Kelly Mi Li: $5 million
Mi Li, 35, is of Chinese descent and is reportedly a self-made millionaire worth $5 million. She started as a managing partner at talent management company East West Artists, founded Organic Media Group, and is an investor in startups such as popular petition site Change.org. She’s also moved into TV production and is one of the producers of “Bling Empire.”
Kim Lee: $10 million
Lee, 31, who’s half of DJ duo KimKat, is of French-Vietnamese descent and reportedly has a net worth of $10 million. Her money comes from a variety of high-profile gigs she’s had. She’s been a model featured in the likes of Vanity Fair and Maxim, and has appeared in music videos for Kanye West and the Far East Movement. As a DJ, she did a residency in Las Vegas, and she’s appeared in “Entourage” and “The Hangover Part II.”
Shay, 60, is half-Japanese, half-Russian and lives in a $16 million mansion in Beverly Hills that might be haunted. Where’d she get the money? She was born into it. Her exact net worth is unknown but she’s the daughter of Japanese pearl exporter Ai-San Say and American defense company founder Edward Shay. When she and her brother sold their late father’s company (Pacific Architects and Engineers) in 2006, it went for $1.2 billion, according to Newsweek.
Jaime Xie: $50 million
Xie, 23, is the daughter of a cybersecurity entrepreneur and the founder of Fortinet. The fashion influencer and former equestrian champion is reportedly worth $50 million while the wealth of her her father, Ken Xie, is reportedly estimated to be in the neighborhood of $3.9 billion.
Calling all Bridgerton fans: Lady Whistledown has major news for you!
The fan favorite Netflix series has officially been renewed for a second season, the streaming service confirmed on Thursday, Jan. 21. Alongside footage from the show, the Netflix Twitter account announced, “Prepare for another social season! @Bridgerton shall be back for Season 2!”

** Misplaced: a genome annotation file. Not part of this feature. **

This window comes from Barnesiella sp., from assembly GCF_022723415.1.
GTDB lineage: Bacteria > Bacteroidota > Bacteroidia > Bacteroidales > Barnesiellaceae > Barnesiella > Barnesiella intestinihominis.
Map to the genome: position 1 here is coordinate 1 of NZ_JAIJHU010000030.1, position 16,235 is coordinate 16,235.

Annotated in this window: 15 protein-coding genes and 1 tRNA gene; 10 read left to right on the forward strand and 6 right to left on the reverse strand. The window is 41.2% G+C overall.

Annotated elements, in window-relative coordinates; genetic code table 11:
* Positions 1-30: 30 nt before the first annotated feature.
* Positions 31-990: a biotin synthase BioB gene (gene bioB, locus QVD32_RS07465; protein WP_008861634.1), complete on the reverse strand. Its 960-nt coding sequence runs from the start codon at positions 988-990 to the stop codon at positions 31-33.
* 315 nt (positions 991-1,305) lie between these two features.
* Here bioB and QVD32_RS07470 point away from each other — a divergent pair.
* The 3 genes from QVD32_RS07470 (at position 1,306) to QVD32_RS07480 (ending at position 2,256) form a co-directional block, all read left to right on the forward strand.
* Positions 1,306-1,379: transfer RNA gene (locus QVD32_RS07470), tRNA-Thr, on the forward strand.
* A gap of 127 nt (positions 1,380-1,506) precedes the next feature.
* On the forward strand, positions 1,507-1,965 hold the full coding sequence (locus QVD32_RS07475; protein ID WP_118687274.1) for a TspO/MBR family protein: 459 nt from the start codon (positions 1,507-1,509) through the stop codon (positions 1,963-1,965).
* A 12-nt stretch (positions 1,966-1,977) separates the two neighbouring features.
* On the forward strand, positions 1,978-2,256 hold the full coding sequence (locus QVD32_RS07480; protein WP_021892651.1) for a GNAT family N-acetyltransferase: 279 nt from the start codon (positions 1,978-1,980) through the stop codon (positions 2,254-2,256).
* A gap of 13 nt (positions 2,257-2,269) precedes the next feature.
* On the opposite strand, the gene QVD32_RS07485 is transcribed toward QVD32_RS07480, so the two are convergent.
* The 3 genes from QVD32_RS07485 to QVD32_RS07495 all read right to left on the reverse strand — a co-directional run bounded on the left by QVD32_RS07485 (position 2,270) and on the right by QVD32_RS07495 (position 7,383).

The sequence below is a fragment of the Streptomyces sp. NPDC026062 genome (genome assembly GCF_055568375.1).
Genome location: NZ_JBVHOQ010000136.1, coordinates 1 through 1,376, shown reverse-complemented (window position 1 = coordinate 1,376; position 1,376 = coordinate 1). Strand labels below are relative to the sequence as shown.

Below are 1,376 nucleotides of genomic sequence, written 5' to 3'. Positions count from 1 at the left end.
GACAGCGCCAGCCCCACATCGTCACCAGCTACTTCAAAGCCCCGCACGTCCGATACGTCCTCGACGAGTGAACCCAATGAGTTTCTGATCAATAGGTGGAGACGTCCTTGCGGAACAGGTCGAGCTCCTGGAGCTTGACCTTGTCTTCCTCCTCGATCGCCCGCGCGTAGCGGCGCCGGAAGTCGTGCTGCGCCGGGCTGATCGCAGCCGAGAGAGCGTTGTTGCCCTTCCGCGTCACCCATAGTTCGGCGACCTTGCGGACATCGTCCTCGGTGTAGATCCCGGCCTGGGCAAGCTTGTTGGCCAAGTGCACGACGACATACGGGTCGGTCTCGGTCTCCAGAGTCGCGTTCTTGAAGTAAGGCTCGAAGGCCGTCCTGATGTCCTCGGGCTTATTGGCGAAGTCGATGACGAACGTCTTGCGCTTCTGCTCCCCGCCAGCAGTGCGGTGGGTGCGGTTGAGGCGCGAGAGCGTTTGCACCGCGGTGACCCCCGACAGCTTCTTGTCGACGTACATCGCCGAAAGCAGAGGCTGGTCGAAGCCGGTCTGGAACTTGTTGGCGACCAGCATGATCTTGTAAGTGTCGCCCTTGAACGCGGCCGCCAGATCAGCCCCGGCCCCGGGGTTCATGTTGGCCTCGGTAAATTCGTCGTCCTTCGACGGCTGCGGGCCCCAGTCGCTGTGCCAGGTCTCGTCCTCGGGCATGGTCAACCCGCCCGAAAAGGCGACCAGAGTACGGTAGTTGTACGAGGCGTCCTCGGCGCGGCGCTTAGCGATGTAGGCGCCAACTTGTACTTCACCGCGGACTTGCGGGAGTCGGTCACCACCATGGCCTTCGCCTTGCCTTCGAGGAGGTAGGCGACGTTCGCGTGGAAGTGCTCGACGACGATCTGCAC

Executive Producer Shonda Rhimes also shared the exciting news with her social media followers on Thursday, posting a letter from the Lady Whistledown herself. “The ton are abuzz with the latest gossip, and so it is my honor to impart to you: Bridgerton shall return for a second season,” her message stated. “I do hope you have stored a bottle of ratafia for this most delightful occasion.”
Lady Whistledown’s message also noted that the cast, which includes Phoebe Dynevor and Regé-Jean Page, will also be back for season two, which will start filming in the spring.
“It was so much fun,” Nicole Coughlan, aka Penelope, told Variety. “We had to film that in the middle of COVID. I had to be super, super secret. I had to be flown over from Ireland, and tested and tested and tested, and do the fitting. It was hyper secret; I couldn’t let anyone know I was there or what was going on. But it was so much fun to film that.”
That pivotal scene, the actress said, was the only Bridgerton scene filmed during the COVID era. She explained that season one wrapped at the end of February, at the start of the coronavirus pandemic.
When asked if there will be a second season, Coughlan said, “We all really hope [so]. It’s a real joy to make and the response has been beyond our wildest dreams.”
If you thoughtLove is Blind was juicy, just wait until you watch Netflix’s latest reality series, Bling Empire.
Netflix released the show’s trailer on Jan. 8 to introduce its stars: several wealthy friends in Los Angeles who “have the whole world at their disposal.”
Dropping on Jan. 15, Bling Empire follows “a wildly wealthy group of Asian and Asian-American friends (and frenemies)” as they attend starry parties in Beverly Hills and check out mansions that are “only” $19,000 per month.
As the streaming site describes, “While their days and nights are filled with fabulous parties and expensive shopping sprees, don’t let the glitz and glamour fool you.”
Phoebe Dynevor (Daphne Bridgerton), Regé-Jean Page (Simon Basset) and Nicola Coughlan (Penelope Featherington) are among the incredibly stunning cast. Additionally, veteran actress Julie Andrews is featured in the narrator role as Lady Whistledown.